Series Two Reviews:

Episode One review
Episode Two review
Episode Three review
Episode Four review
Episode Five review
Episode Six review

Series One Reviews:

Episode Eight review
Episode Seven review
Episode Six review
Episode Five review
Episode Four review
Episode Three review
Episode Two review
Episode One review

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4 Responses to “ASHES TO ASHES - Series 2: Episode Seven”
  1. I was NOT expecting ANY of this episode. Definitely 10/10.

    The shooting of Summers Junior was a total "WTF?!?!?" moment, and Alex hiding his body was awful. Really horrible. It had a sickening sense of inevitability about it as she bound the chain round his legs and pushed him into the concrete.

    I'd've put good money on Ray being the traitor. Marshall Lancaster's acting was just perfect.

  2. Quite!

    Three really awful things that no one could have predicted:

    Chris as the traitor; Summers shooting his younger self; Alex having to dump the body.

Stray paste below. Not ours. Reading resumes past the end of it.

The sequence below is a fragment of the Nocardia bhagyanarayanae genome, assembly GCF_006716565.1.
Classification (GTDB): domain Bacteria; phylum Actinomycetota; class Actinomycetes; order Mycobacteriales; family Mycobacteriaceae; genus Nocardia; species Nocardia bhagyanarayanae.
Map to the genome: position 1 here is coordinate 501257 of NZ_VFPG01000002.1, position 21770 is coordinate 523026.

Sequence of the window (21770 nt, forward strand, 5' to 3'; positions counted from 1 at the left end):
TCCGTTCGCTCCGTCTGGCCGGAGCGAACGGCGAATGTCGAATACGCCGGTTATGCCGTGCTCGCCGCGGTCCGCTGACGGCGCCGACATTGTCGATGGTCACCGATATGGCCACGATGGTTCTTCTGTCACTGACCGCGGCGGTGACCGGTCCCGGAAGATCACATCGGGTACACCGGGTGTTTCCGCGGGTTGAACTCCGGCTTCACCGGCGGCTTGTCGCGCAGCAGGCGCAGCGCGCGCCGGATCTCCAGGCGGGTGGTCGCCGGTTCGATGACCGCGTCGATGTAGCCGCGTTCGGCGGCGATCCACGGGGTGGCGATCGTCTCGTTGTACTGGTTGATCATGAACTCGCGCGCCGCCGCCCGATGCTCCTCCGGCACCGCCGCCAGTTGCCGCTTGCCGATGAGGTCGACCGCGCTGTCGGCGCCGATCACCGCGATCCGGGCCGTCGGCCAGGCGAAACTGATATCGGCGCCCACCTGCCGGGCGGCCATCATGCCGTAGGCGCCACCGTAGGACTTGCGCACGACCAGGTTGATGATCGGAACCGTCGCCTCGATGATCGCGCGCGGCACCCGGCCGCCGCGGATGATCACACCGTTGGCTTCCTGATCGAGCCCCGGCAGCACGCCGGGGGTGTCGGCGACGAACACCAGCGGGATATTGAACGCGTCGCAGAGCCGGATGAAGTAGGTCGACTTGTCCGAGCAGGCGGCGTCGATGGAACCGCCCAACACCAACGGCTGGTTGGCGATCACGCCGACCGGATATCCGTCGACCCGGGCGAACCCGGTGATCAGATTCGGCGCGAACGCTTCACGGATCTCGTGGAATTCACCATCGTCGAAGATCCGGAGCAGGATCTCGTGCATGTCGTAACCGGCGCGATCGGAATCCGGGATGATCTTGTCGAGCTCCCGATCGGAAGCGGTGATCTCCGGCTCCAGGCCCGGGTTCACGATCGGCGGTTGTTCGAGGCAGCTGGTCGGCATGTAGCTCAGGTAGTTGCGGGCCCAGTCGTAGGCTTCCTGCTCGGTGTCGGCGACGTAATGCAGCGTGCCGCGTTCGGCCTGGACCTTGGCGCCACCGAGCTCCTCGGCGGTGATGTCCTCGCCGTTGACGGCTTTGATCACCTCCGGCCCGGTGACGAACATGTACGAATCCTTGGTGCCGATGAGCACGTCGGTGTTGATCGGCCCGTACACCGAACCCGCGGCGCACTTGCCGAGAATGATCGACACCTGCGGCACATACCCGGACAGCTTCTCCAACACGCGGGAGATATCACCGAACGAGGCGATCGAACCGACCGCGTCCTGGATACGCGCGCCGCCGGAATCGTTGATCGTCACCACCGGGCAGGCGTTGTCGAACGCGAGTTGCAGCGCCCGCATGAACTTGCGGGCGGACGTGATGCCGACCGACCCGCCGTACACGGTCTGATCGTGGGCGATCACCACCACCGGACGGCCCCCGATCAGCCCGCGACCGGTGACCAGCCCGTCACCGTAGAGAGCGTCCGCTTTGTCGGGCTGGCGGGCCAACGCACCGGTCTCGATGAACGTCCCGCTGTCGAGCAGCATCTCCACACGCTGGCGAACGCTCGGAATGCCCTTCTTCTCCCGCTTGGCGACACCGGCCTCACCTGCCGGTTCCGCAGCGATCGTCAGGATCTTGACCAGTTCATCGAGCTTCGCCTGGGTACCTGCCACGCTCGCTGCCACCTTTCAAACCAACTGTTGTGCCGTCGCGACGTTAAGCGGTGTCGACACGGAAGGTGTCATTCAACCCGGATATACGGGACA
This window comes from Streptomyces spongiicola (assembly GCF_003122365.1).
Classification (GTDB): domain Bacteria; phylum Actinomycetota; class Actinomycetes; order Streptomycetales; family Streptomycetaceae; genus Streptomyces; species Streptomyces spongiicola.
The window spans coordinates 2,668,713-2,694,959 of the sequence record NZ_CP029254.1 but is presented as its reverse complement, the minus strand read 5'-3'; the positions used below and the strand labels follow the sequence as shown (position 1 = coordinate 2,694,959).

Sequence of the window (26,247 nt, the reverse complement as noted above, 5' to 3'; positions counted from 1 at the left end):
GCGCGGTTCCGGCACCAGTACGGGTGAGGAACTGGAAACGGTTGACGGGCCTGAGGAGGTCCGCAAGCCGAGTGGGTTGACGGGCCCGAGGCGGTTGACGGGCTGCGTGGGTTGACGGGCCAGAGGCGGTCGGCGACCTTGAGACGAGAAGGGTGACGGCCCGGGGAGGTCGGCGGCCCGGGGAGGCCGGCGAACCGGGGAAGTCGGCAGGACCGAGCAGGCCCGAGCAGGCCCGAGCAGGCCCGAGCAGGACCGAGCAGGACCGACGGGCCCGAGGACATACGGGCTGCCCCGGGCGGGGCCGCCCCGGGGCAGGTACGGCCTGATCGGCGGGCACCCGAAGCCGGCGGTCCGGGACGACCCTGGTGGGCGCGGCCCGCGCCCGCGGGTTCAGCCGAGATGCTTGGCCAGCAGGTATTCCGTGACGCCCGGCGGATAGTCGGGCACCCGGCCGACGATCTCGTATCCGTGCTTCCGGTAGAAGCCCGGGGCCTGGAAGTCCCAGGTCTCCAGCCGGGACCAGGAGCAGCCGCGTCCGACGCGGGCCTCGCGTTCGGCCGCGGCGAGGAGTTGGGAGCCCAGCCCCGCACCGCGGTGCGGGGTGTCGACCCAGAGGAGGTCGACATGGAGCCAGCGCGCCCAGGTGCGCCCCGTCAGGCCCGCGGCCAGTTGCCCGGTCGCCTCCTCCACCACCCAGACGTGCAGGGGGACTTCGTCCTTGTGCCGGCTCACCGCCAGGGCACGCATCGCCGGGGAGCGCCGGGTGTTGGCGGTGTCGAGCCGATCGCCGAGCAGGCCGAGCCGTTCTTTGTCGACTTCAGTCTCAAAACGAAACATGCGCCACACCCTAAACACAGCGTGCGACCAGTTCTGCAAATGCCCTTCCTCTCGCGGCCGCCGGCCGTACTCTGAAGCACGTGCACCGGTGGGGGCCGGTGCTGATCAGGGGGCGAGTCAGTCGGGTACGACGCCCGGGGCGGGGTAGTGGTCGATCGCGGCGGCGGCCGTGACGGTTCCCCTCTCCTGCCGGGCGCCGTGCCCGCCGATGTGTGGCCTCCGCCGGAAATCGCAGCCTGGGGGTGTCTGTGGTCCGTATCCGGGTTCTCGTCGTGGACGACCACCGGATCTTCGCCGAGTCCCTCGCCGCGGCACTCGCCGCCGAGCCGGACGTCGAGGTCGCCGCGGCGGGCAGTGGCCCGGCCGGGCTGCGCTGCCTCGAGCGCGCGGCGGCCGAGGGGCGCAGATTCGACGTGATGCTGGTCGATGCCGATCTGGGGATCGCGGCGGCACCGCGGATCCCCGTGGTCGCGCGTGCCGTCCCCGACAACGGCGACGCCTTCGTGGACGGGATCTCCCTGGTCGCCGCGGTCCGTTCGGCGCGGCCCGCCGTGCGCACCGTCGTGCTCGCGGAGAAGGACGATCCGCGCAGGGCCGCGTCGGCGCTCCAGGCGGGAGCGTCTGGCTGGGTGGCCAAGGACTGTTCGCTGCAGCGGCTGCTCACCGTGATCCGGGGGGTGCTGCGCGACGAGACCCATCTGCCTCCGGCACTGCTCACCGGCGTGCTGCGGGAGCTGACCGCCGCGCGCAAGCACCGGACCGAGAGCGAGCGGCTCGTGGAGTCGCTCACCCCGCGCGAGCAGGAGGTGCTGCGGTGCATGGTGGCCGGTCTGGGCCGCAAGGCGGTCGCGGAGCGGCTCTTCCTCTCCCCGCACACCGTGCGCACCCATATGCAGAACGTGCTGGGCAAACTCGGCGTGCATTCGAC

I thought it would have been too obvious to have Ray as the traitor. It was a nicely played red herring though. My money was on Chris, Shaz or an incidental character like Viv. I didn't think they'd be brave enough to throw innocent Chris to the slaughter but by the heck they did!

    Although the trailer for next week's doesn't really sell the impact of the final episode, according to Ian Wylie at the Manchester Evening News it's shocking and will provoke big debates.

    Marshall really does deserve huge credit for his performance last night. He was superb.

  3. I suppose it's good that they're giving Chris' character some depth. Ray has spade-loads of depth, so it's about time Chris got some. And perhaps now Shaz will finally have something to do beyond look beautiful (which she can do as easily as breathing).

    I must check out that MEN article. The trailer did look a bit pedestrian, but maybe that was 'Silence in the Library' syndrome.

  4. Nice review and I agree that the unexpected nature of the events was shocking. I've posted my own review at: